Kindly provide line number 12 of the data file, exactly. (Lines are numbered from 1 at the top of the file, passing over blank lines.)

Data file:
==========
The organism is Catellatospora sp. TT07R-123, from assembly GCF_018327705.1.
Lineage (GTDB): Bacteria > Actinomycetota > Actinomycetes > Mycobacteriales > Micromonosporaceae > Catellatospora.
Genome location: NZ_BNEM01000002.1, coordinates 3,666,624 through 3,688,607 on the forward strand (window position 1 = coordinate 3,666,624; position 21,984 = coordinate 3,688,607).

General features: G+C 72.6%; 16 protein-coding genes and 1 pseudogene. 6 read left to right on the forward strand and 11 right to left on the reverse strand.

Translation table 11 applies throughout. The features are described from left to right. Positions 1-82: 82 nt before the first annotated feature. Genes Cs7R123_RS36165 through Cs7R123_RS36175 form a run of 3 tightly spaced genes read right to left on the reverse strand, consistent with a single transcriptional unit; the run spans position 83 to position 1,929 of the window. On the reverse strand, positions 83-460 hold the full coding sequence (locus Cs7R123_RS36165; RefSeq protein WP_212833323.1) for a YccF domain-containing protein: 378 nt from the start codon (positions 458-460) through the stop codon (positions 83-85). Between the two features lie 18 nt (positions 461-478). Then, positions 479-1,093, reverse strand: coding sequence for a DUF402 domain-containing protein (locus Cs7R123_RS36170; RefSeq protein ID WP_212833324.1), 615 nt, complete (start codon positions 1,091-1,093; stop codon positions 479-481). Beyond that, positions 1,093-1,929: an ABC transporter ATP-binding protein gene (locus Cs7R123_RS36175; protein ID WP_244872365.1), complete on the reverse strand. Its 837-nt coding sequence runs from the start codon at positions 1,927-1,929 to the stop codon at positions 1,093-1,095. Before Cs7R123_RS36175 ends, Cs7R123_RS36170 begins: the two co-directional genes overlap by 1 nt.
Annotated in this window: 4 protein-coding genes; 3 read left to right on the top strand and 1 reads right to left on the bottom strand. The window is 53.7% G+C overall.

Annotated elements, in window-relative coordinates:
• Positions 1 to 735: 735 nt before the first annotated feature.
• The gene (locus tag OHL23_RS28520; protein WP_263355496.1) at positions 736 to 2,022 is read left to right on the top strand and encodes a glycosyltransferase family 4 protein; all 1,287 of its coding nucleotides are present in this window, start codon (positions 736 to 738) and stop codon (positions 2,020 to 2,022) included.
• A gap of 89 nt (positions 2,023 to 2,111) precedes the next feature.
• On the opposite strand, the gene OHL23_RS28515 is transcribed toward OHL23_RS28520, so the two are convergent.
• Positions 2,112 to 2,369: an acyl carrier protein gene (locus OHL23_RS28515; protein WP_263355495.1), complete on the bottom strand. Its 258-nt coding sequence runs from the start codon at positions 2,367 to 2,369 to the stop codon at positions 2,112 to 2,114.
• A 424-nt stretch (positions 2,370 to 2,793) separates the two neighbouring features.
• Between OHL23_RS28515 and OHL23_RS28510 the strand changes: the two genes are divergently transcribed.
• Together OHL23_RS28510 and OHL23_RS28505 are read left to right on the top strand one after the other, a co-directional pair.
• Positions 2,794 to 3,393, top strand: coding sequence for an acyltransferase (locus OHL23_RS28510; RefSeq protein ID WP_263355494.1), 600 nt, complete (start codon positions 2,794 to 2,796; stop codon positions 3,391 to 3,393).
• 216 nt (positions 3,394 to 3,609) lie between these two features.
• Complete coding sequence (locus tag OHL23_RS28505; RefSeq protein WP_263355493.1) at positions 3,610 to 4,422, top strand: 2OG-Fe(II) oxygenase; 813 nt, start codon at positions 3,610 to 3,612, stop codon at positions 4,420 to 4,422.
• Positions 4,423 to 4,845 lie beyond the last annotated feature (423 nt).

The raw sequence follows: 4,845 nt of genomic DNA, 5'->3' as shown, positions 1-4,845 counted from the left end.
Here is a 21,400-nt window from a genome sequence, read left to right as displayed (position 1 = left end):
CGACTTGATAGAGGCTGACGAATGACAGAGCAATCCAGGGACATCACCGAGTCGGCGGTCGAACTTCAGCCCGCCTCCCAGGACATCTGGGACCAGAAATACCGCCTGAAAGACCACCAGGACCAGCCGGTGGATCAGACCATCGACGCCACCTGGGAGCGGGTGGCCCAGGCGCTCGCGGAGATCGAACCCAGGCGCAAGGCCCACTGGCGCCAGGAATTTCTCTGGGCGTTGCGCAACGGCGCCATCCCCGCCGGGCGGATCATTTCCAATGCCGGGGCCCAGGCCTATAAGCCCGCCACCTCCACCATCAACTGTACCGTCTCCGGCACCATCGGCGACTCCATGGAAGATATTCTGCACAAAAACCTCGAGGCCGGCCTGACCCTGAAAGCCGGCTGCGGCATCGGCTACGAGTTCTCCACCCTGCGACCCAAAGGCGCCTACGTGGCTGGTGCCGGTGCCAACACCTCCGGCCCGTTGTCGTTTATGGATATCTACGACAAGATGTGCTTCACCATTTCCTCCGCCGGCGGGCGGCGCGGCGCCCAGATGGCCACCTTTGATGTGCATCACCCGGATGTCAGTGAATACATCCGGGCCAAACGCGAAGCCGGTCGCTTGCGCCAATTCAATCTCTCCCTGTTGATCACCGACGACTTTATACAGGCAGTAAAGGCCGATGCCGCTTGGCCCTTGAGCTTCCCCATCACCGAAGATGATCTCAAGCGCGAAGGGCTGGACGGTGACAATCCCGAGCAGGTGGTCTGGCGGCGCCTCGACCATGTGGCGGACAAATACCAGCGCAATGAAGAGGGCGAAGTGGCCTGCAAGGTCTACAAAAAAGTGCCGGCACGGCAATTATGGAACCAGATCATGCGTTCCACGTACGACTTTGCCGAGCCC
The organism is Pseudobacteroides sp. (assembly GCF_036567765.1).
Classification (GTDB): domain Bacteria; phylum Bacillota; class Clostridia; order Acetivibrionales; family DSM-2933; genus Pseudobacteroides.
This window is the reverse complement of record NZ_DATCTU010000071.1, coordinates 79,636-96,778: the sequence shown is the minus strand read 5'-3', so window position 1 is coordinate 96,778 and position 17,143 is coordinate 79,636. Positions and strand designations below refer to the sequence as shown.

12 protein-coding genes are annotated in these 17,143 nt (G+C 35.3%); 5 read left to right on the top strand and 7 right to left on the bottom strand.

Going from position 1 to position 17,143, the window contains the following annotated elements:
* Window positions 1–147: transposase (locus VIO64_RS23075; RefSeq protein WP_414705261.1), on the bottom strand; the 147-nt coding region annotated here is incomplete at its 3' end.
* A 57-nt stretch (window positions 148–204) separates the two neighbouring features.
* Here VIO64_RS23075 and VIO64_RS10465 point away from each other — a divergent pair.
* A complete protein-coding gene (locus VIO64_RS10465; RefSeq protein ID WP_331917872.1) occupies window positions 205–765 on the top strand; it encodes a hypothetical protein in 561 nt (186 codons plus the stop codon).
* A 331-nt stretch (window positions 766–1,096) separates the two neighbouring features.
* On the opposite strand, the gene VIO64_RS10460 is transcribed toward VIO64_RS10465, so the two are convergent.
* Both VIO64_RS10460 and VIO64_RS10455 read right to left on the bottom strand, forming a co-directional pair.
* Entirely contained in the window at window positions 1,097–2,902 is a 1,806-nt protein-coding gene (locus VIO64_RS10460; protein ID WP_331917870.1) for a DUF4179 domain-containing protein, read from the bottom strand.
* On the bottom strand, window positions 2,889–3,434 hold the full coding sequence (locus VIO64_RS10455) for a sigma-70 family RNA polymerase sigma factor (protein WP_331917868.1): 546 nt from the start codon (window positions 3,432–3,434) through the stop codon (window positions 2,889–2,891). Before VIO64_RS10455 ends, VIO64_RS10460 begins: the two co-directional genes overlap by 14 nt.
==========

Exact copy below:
• Positions 2,112 to 2,369: an acyl carrier protein gene (locus OHL23_RS28515; protein WP_263355495.1), complete on the bottom strand. Its 258-nt coding sequence runs from the start codon at positions 2,367 to 2,369 to the stop codon at positions 2,112 to 2,114.